For the videomaker who doesn’t want to bother with the shutter and aperture priority controls, Samsung has enabled something clearly inspired by Panasonic’s Intelligent Auto, rather tellingly called Smart Auto. This detects the current lighting conditions and sets scene modes accordingly, such as Indoor or Night Mode in poor illumination. However, we also found the Indoor mode was automatically enabled in some cloudy outdoor conditions, which didn’t provide the correct exposure. So Smart Auto is best left off outside unless you’re shooting at night. Alternatively, you can set the iScene modes yourself, with the usual options available such as Sports, Portrait, Spotlight, or Beach/Snow, plus the slightly more unusual Food.
Image quality is the most important area where Samsung has improved over the last few years, and overall the H200 continues the trend. With its relatively small sensor, it doesn’t offer the same excellent performance as 2008’s VP-HMX20, but it does have a good level of detail. Colours are reasonably faithful, although the camcorder can’t handle extreme variations in brightness as well as Panasonic HD camcorders equipped with Intelligent Contrast. Nevertheless, there’s virtually no sign of noise in bright conditions, and the picture is sharp.
The H200’s BSI CMOS sensor pays dividends in low light, where the image is much brighter than would normally be expected for a sensor this size. There is some evidence of grain, but colour is maintained to a very acceptable level. The results aren’t quite as impressive as Sony’s camcorders with 1/5in Exmor- equipped sensors, such as the HDR-TG7VE, but image quality in poor illumination is still very good for a camcorder this size and at this price. As a camcorder for grabbing usable footage such as your child’s assembly in an indifferently lit hall, the H200 fits the bill nicely.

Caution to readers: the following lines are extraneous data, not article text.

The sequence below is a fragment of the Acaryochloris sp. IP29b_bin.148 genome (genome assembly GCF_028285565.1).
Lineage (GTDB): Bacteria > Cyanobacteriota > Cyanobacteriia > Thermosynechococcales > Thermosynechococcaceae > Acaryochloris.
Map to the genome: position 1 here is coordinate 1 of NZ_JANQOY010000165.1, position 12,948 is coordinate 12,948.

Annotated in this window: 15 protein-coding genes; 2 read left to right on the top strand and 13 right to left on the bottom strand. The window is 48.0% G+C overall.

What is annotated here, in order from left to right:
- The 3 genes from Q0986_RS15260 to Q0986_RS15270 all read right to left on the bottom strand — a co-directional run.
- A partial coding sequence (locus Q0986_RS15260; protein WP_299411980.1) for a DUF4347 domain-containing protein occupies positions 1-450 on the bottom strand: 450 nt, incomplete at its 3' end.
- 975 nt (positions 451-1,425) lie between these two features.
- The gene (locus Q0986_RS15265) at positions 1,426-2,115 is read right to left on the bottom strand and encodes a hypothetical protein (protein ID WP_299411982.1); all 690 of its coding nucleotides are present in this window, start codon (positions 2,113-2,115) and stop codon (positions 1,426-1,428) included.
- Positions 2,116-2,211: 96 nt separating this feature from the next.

In a nod towards the pocket Internet camcorders, which are only slightly cheaper than the H200, there is also software built in that installs the first time you attach the camcorder via USB and then applies any updates detected over the Internet. The app is called Intelli Studio and it offers the usual limited selection of editing facilities, plus the ability to upload to YouTube and Facebook.
The Samsung HMX-H200 doesn’t quite have the sense of polish found in the top camcorder models. The Smart Auto system is a pale imitation of Panasonic’s Intelligent Auto, and its one-touch focus system doesn’t include exposure. But it does have a decent level of features, and video performance is also very good for the price. So whilst this isn’t the Samsung camcorder that entirely brings the Korean manufacturer on par with its Japanese competitors, it does compete very well on value.